Welcome to the wild, wild north
Welcome to the wild, wild north Source: Anton Agarkov

Onezhskoye Pomorye: How humans and animals coexist on a wild coast

September 15, 2016 Anton Agarkov, special to RBTH

The porthole shows the White Sea and the gloomy taiga forest of the Arkhangelsk Region with its lakes and never-ending swamps. Two hours later, the plane lands in front of a small house that has turned gray with time. The only detail that gives away that it’s a control tower is an old sign announcing we’ve arrived at Letnyaya Zolotitsa Airport. Located by the Onega Bay of the White Sea, this tiny village is inhabited by no more than 700 people in summer. In winter, only about 300 people have the fortitude to remain in this unwelcoming northern outpost. The only links with the outer world are through the fragile umbilical cord of air travel and the rough White Sea, the latter of which cannot be relied on in winter.

Photo credit: Anton AgarkovPhoto credit: Anton Agarkov

For us, the village of Letnyaya Zolotitsa is the capital of the Onezhskoye Pomorye National Park and the starting point of a journey to the unknown. We've been led to this destination by an unexpected proposition to photograph bears who have become so numerous on the shores of the White Sea that even the locals are getting a bit wary.

Photo credit: Anton AgarkovPhoto credit: Anton Agarkov

In May, bears come out to roam along the tide line collecting everything they can find and digging in the seaweed that has been thrown ashore by spring storms. A bit later they start pasturing on fresh grass, like sheep. Bears do not frequent the village of Letnyaya Zolotitsa and it has to be said that the villagers are more than okay with that. Consequently, to find the bears, one needs to travel about 40 kilometers along the road, which is passable only by motorbike or four-wheeler.

Photo credit: Anton AgarkovPhoto credit: Anton Agarkov

The bumpy road takes us to a fisherman's "tonya" – a small hut by the sea. From one side, it overlooks the taiga, while from the other you can see the huge sea and a sandy beach.

Photo credit: Anton AgarkovPhoto credit: Anton Agarkov

A northern day begins to dawn above our heads. The small wooden hut, weathered by wind and salt, has a few plank beds, a small table and a battered stove: Enough for austere northerners who come here to gather kelp.

Photo credit: Anton AgarkovPhoto credit: Anton Agarkov

Very soon, they will settle in their tonya huts and begin sailing the sea in their boats, pulling seaweed out of the water, using long sticks with attached scythe-like knives. The collected laminaria will be put out to dry on barbed wire, then tied up in bundles and sold to buyers. On the way to clean Moscow tables with sparkling cutlery atop them, the price of kelp grows manyfold.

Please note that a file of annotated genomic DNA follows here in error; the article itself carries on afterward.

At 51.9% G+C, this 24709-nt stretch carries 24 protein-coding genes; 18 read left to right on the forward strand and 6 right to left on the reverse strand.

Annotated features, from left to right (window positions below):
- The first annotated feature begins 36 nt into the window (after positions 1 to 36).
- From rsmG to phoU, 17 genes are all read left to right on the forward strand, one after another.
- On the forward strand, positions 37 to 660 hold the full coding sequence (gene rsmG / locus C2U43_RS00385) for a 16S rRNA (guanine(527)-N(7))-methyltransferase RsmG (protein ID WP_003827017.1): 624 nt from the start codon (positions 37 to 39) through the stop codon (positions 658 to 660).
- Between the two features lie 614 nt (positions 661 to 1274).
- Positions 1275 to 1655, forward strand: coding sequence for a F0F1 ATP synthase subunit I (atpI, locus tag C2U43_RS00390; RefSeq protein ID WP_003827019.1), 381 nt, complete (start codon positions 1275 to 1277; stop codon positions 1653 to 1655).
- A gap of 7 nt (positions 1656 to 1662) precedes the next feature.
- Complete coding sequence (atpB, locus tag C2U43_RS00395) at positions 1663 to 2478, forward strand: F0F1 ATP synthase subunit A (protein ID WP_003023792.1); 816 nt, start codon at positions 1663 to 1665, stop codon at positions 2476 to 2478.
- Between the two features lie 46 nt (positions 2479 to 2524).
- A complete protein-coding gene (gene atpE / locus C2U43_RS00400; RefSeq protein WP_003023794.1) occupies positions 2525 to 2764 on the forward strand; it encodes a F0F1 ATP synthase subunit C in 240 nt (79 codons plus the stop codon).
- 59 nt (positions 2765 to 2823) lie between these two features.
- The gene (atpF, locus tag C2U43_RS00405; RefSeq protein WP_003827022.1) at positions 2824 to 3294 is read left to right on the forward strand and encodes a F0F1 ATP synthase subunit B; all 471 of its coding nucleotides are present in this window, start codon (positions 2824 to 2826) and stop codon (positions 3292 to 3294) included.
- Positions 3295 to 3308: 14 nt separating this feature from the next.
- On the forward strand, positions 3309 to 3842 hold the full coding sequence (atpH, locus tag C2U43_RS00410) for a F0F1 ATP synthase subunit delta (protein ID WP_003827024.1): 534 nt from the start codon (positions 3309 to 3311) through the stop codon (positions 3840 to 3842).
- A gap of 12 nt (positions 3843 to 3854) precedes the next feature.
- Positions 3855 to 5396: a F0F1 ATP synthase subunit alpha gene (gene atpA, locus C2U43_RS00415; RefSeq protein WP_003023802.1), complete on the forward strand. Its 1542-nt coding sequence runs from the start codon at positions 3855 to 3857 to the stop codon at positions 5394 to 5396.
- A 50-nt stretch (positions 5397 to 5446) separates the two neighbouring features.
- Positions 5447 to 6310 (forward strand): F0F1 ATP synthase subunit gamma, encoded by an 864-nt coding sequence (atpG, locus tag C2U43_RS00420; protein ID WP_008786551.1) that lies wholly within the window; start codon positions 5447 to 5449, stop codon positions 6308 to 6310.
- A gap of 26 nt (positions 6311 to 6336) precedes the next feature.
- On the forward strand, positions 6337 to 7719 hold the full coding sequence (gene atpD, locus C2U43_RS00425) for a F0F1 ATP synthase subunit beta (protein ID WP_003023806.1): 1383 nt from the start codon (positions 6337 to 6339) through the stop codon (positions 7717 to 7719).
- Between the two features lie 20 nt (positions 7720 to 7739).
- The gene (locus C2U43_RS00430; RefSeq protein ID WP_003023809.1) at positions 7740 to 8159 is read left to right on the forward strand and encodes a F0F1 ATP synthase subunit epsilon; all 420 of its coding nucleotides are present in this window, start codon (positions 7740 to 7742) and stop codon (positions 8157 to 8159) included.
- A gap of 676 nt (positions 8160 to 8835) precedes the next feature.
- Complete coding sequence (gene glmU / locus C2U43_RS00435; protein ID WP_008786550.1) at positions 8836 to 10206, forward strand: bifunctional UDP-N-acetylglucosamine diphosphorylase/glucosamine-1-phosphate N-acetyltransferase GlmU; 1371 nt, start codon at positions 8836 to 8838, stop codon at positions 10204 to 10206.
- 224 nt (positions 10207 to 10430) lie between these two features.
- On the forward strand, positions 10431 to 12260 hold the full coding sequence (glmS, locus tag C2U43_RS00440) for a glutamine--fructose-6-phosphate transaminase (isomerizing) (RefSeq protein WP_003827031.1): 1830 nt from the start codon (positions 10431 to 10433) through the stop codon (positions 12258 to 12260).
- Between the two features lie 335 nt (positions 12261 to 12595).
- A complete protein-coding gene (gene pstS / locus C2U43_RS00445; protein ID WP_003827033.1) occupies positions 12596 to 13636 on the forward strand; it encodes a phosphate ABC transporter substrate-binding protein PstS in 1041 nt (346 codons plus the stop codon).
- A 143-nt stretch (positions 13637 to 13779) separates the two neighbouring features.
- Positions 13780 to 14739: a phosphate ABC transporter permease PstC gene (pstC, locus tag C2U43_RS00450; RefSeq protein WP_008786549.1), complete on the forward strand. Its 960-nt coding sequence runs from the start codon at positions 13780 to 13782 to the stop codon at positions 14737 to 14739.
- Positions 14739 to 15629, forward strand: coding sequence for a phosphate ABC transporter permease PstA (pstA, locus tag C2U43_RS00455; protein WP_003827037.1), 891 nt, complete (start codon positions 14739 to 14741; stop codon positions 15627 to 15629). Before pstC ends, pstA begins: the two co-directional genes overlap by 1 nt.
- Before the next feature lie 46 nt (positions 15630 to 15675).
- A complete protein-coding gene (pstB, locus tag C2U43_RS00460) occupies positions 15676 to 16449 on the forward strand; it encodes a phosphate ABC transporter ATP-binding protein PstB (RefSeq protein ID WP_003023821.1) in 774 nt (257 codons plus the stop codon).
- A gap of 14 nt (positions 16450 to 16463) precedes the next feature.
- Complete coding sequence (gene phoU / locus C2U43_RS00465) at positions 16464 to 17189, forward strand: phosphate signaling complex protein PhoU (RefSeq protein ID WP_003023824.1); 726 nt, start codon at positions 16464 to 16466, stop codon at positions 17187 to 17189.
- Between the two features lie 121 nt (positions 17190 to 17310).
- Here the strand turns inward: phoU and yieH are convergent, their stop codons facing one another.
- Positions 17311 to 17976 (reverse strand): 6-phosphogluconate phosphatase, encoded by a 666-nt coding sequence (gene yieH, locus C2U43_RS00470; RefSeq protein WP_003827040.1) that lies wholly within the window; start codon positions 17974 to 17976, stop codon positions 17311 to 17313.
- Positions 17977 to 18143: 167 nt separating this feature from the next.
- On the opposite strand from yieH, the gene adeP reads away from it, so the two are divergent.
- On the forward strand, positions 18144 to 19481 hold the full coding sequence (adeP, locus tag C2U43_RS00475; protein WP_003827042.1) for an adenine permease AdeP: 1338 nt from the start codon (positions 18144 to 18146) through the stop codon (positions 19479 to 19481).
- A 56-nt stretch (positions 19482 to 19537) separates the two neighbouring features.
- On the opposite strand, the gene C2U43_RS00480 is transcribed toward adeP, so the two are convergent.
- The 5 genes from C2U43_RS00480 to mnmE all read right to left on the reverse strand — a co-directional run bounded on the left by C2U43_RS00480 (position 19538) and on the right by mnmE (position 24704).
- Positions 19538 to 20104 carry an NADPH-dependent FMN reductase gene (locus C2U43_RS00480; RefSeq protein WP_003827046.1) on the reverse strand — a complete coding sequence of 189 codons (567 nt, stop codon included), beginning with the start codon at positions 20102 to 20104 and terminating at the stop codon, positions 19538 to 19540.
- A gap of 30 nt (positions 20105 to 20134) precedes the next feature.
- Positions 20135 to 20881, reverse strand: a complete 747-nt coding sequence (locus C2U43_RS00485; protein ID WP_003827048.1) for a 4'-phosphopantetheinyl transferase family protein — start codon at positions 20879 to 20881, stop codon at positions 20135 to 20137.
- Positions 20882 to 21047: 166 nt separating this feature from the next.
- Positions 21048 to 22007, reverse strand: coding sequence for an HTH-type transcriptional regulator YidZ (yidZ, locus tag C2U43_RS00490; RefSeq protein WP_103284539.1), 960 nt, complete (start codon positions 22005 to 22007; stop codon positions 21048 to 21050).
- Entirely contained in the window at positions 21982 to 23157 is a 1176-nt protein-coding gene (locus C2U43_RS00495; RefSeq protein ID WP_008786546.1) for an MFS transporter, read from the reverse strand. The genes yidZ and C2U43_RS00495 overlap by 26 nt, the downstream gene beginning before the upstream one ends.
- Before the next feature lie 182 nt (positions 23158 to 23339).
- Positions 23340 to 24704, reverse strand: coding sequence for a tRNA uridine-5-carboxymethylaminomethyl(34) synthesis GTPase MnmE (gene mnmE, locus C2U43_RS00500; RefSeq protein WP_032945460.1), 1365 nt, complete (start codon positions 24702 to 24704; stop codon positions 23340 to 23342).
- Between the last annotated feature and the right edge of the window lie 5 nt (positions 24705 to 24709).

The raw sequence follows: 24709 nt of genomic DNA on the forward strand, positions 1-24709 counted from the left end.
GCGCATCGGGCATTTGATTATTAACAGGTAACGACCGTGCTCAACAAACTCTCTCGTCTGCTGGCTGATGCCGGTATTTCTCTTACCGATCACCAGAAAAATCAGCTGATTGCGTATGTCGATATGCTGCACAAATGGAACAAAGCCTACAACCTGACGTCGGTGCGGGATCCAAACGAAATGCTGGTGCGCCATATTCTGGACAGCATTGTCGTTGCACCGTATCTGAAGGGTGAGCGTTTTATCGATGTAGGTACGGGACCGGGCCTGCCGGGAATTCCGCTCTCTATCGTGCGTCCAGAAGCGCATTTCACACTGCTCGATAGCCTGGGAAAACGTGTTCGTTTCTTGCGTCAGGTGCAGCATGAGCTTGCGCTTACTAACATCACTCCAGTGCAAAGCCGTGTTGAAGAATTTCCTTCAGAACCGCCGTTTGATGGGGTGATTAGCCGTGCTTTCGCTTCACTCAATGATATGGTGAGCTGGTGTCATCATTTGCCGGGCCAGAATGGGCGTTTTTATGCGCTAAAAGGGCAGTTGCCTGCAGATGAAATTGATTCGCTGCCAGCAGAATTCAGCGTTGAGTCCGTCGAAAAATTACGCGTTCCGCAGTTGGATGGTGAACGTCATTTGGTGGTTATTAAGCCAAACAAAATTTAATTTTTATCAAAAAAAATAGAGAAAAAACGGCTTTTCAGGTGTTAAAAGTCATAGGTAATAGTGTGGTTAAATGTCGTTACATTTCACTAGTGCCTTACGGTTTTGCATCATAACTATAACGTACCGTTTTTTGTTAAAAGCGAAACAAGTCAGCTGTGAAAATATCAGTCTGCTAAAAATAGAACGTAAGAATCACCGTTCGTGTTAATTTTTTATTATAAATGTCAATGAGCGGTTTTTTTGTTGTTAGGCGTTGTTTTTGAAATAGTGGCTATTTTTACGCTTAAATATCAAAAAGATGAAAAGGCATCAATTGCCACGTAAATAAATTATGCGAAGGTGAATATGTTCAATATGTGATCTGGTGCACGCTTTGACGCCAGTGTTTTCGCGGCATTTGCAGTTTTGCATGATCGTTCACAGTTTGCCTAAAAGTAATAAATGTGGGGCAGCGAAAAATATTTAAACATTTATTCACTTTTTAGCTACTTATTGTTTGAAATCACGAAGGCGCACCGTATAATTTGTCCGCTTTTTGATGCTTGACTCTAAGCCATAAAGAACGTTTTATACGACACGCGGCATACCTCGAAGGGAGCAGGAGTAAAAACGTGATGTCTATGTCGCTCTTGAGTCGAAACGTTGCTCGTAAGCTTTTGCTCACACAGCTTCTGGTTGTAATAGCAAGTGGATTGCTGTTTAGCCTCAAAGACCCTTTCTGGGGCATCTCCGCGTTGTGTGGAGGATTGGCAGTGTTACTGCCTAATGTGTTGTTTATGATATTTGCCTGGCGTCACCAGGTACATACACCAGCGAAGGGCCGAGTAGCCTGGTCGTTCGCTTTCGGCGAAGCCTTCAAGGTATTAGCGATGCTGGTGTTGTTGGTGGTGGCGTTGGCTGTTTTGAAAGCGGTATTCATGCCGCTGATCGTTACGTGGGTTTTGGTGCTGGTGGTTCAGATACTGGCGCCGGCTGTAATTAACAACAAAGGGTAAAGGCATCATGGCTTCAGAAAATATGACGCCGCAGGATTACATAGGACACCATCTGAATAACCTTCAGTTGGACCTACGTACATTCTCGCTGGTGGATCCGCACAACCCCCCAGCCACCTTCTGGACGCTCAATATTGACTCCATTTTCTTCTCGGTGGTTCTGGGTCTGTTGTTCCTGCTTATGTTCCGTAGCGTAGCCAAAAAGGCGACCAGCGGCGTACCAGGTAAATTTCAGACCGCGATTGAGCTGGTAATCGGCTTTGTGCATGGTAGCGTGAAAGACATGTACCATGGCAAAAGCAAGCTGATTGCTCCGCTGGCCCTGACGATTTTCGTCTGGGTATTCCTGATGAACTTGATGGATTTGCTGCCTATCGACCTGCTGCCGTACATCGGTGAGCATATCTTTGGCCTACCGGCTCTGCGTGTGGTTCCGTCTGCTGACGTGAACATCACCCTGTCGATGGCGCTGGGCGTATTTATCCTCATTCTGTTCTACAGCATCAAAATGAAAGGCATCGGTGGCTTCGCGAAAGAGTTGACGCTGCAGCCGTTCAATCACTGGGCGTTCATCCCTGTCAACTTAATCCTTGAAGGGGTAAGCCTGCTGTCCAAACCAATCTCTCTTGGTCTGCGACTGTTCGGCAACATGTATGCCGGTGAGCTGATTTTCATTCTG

Photo credit: Anton AgarkovPhoto credit: Anton Agarkov

We stay in a fisherman's hut. Through the window you can see clumsy fresh water seals on the rocks, basking in the sun. If you approach them, they slide lazily into the water where they demonstrate their marvelous agility. Right on schedule, a wary fox comes up to the hut to see who's invaded their territory. It squints cunningly, but lets us take a photo before taking off to conduct its business.

Photo credit: Anton AgarkovPhoto credit: Anton Agarkov

Shallow waters are a place of rest for wild geese on their way to Greenland. Evened out by the rain, the sand looks like a highway with a wolf's trail stretched alongside the fox's paw prints. The wolf's prints stand next to those left by a female bear with a cub.

Photo credit: Anton AgarkovPhoto credit: Anton Agarkov

Bears are righteous hosts here. They walk along roads because it's much easier to navigate than the taiga. Generally they are not willing to let vehicles pass – when there's a bear on the road, the whole world can wait.

Photo credit: Anton AgarkovPhoto credit: Anton Agarkov

The wild shore of the Onega Bay is the principal attraction of the National Park. But as you return to the village of Letnyaya Zolotitsa, you realize quite quickly that this godforsaken village deserves no less protection than bears, foxes and seals. The villagers do not lock their doors and a stick propped up against the door is what secures the local store.

Photo credit: Anton AgarkovPhoto credit: Anton Agarkov

However, locals rarely frequent the store, as nature gives them fish, meat, fowl and berries. Old men sail the sea up to Anzer Island on their wooden launches, younger men work the land with horses and old women bake delicious Karelian shangas – open pies with berries or fish – in traditional Russian stoves. Few of these people would want to abandon their cozy huts on the wild shore for the conveniences of a large city. 

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